In a move that will surprise absolutely no one, several mainstream media outlets published stories on Glenn's 'We Will Not Conform' event that didn't exactly represent the event in the best light. But perhaps the absolute worst offender was Lyndsey Layton at The Washington Post, who managed to insult not just Glenn but the people in the audience in her report. Thankfully, one of the people quoted in the article called into the radio show to make some corrections and give the other side of Layton's story, including the clear agenda the reporter had going into the show.
Here's a portion of Layton's story:
“This one is being won,” Beck said from a soundstage in Texas, his image broadcast to audience members who paid $20 a ticket. “It’s being won and these are your allies in the fight.You’ve felt alone, but we have lots of allies.”
The 17 people gathered at the Regal 13 Cinema in Rockville, Md., might be forgiven for feeling alone. The audience was sprinkled throughout the rows of the darkened theater, and when Beck implored his viewers to turn to their neighbors and introduce themselves, most people faced empty seats.
Ryan Miner, 28, traveled to Rockville from Hagerstown and sat in the middle of the theater with his girlfriend, Kim Euler, who was eating popcorn.
Miner is running for the board of education in Washington County, Md., on an anti-Common Core platform. “I wanted to be able to talk more intelligently about it,” he said, explaining why he came.
"They're so predictable," Glenn said. "It's hysterical."
"I said, because I knew the press particularly and the Post, they would not travel anywhere except in their own little elite circles. So they would only go to someplace in New York and someplace in the Beltway," he continued."And I said if you happen to be someplace in suburban Beltway around the capital you're probably there by yourself, but don't worry you're not alone the NSA is watching you. I should have said The Washington Post was watching you."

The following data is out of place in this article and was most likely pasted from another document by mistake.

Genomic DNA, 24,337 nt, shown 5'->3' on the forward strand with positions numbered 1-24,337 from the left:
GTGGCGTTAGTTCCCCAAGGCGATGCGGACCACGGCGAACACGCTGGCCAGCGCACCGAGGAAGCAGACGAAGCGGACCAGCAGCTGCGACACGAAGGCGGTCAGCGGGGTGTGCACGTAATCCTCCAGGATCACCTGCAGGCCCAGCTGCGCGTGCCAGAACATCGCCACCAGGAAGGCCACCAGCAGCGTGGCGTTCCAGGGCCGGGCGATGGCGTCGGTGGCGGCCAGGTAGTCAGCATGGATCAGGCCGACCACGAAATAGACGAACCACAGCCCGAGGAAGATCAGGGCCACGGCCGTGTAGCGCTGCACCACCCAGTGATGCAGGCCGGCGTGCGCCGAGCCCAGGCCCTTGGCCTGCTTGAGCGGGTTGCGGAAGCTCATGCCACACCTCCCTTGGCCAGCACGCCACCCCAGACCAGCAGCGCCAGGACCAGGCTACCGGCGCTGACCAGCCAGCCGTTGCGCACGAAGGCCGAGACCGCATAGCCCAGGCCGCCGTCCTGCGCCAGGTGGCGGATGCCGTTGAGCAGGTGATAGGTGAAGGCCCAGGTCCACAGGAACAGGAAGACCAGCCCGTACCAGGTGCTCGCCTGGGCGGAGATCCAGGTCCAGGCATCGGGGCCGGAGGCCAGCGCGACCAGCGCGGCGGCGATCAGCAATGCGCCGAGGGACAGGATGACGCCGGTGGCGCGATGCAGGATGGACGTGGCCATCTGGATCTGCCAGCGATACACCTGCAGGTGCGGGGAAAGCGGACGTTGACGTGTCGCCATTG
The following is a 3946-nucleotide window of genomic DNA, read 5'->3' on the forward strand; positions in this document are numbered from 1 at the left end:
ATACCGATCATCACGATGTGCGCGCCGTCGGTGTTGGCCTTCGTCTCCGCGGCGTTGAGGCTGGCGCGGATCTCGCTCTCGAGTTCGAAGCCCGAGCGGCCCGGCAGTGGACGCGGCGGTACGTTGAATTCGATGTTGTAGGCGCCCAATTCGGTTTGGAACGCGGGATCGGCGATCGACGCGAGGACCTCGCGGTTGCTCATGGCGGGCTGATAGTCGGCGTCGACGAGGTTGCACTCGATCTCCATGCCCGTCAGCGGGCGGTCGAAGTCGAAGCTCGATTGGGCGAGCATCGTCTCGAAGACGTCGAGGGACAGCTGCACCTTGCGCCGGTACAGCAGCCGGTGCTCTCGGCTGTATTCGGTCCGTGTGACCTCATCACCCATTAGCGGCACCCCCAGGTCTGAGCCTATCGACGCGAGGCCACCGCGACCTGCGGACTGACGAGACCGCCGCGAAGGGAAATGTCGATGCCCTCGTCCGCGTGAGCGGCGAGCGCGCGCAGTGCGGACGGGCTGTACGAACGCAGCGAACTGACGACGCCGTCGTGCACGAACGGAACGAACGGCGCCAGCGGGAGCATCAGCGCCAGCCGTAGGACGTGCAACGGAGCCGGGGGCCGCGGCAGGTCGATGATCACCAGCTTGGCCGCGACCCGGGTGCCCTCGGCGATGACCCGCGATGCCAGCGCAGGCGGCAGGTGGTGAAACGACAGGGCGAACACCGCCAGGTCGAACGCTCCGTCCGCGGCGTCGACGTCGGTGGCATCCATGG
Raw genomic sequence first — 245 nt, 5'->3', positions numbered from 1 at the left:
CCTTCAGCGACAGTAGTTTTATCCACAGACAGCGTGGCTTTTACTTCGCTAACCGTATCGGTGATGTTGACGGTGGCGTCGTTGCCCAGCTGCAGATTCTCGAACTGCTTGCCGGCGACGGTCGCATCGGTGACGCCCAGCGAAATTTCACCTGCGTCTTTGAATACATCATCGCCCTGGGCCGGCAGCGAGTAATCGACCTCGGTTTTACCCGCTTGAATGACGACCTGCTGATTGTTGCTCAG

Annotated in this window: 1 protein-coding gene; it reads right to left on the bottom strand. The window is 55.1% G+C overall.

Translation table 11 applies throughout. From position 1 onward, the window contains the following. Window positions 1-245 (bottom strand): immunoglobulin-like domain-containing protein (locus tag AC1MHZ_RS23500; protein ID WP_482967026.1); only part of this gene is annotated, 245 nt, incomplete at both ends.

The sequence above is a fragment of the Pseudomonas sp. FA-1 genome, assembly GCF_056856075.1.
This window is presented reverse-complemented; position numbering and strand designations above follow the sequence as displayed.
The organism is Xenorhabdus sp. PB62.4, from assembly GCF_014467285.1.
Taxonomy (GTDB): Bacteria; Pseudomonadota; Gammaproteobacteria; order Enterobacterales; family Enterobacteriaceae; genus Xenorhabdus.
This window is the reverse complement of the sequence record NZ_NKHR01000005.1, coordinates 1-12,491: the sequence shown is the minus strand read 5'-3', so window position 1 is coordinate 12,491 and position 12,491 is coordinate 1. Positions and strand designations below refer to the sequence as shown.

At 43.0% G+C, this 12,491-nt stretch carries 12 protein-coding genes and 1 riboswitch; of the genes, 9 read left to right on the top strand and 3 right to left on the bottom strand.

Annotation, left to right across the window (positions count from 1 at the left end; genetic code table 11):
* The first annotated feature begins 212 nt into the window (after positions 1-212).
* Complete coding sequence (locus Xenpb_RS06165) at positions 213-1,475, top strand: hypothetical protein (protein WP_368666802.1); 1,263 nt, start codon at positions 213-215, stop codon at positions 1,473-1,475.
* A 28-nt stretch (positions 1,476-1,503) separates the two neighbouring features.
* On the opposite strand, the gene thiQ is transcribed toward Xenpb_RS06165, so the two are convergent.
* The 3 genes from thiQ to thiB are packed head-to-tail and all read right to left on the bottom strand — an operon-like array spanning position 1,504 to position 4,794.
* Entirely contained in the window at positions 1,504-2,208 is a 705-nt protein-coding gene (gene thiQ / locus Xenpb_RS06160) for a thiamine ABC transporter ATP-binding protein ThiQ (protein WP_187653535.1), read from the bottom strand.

Glenn took particular issue with lines like "Kim Euler, who was eating popcorn" and "his image broadcast to audience members who paid $20 a ticket", which were clearly intended to paint the audience as "fatties" and "dopes" and Glenn as an egomaniac only out for money.
Does that narrative sound familiar?
Thankfully, Ryan Miner, mentioned in Layton's story, called in to share the details on what really happened.
According to Miner, who Layton dedicated one line to, talked to the reporter long enough for her to take several pages of notes. But the one line she used from the conversation made it sound like he didn't know what he was talking about when it came to Common Core, when in reality they spoke about their concerns at length.
Miner explained, "The reporter thought I had absolutely no comprehension of Common Core before I came in there. That was one of my quotes that I offered in a copious probably six to seven page spread of notes that she took. And she extrapolated one quote and made this to make me sound like I was a doofus and that I've come here from the far right wing because, you know, I'm running for the board of education."
Miner said it was clear from the start that she had an agenda to discredit Glenn and the event, and she used the people in that theater as pawns to fit that story.
"We were really, really furious when this article came out yesterday," he said. "It was an exploitation. She had a defined narrative going into this. We were pawns that fit into that narrative."